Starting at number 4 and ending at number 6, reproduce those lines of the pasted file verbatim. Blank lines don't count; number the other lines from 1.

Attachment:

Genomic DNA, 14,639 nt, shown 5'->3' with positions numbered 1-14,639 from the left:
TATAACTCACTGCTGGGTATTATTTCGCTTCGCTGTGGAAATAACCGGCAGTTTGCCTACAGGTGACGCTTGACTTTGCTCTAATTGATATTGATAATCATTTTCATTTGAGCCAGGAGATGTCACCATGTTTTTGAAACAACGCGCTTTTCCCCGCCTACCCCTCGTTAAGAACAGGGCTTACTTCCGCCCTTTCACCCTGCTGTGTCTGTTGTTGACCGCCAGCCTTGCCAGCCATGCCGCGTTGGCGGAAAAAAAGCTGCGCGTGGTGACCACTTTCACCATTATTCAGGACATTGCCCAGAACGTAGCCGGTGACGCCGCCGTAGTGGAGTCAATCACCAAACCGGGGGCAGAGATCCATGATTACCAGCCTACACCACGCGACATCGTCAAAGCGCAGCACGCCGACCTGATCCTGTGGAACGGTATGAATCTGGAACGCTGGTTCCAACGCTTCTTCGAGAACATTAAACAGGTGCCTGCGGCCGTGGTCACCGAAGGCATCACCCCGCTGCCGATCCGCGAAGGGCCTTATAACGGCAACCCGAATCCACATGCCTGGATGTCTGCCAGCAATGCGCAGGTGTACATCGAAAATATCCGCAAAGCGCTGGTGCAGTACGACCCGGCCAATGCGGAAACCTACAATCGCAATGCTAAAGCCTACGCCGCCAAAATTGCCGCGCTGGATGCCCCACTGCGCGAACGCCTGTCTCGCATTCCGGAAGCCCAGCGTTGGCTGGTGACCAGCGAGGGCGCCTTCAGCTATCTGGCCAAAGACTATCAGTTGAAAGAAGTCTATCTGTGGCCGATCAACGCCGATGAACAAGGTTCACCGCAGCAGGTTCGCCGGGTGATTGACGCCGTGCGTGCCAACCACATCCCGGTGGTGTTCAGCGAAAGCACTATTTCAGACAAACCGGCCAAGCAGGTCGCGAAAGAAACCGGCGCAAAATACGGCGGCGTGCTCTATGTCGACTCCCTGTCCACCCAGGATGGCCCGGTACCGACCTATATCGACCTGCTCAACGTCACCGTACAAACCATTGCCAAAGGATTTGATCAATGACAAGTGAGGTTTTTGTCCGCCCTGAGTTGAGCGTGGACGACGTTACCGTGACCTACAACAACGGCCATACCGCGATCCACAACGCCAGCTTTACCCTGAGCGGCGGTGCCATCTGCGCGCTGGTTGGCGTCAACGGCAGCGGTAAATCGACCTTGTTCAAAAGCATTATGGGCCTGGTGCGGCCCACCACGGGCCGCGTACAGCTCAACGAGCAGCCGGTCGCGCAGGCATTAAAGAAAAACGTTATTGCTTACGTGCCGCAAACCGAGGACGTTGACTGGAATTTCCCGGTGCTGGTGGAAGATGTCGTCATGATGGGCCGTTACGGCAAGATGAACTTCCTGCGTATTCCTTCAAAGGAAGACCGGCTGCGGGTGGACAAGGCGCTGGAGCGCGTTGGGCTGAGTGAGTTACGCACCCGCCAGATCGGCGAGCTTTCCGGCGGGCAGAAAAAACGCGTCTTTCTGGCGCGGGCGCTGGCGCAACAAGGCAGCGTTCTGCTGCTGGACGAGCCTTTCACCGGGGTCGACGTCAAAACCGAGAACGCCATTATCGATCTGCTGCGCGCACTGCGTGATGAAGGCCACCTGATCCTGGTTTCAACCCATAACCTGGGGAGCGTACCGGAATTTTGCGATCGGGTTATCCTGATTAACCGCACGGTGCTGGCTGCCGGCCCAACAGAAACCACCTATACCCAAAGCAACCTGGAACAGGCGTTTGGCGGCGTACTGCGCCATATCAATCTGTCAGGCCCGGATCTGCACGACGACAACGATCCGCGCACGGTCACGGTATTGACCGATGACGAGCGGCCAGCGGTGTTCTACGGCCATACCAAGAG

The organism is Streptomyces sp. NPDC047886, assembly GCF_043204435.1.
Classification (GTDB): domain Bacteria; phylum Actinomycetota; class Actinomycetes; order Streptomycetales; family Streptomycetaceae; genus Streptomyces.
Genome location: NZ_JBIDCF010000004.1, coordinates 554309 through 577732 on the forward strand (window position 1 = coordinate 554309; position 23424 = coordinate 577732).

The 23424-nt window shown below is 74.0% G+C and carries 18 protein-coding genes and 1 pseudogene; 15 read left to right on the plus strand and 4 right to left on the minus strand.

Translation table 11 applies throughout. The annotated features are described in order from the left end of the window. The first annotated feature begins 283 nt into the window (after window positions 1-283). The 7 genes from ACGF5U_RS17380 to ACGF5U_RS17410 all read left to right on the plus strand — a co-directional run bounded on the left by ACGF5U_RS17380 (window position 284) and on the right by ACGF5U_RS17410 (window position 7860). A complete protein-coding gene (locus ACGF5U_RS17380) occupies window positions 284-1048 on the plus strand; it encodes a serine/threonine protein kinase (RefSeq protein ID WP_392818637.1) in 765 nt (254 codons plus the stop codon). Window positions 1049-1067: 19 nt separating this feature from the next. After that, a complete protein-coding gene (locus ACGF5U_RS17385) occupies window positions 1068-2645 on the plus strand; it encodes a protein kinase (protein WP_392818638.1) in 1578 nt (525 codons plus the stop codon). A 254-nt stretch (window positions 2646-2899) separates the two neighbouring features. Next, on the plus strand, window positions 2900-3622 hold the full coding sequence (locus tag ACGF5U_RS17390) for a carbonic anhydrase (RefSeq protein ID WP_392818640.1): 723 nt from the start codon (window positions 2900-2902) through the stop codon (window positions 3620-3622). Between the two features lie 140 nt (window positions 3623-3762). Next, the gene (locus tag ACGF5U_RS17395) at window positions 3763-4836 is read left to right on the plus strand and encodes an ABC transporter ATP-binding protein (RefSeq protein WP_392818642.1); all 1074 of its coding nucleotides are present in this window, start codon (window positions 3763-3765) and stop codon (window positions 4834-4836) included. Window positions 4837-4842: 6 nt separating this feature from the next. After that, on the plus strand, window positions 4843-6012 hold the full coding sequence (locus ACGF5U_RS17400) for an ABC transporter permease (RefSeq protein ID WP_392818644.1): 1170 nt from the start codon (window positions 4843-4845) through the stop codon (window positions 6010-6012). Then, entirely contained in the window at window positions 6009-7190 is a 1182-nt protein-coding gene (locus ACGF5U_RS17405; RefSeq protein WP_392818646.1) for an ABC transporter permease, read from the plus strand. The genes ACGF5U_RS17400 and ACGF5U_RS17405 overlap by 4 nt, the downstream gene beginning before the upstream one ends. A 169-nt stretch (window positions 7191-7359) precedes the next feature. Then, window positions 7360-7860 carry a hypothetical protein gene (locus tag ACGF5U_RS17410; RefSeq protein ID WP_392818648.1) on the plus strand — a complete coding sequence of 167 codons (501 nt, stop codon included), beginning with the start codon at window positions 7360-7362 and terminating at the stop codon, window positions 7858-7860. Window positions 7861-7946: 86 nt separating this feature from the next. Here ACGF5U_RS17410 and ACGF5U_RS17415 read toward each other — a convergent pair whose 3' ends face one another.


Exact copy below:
Classification (GTDB): domain Bacteria; phylum Actinomycetota; class Actinomycetes; order Streptomycetales; family Streptomycetaceae; genus Streptomyces.
Genome location: NZ_JBIDCF010000004.1, coordinates 554309 through 577732 on the forward strand (window position 1 = coordinate 554309; position 23424 = coordinate 577732).

The 23424-nt window shown below is 74.0% G+C and carries 18 protein-coding genes and 1 pseudogene; 15 read left to right on the plus strand and 4 right to left on the minus strand.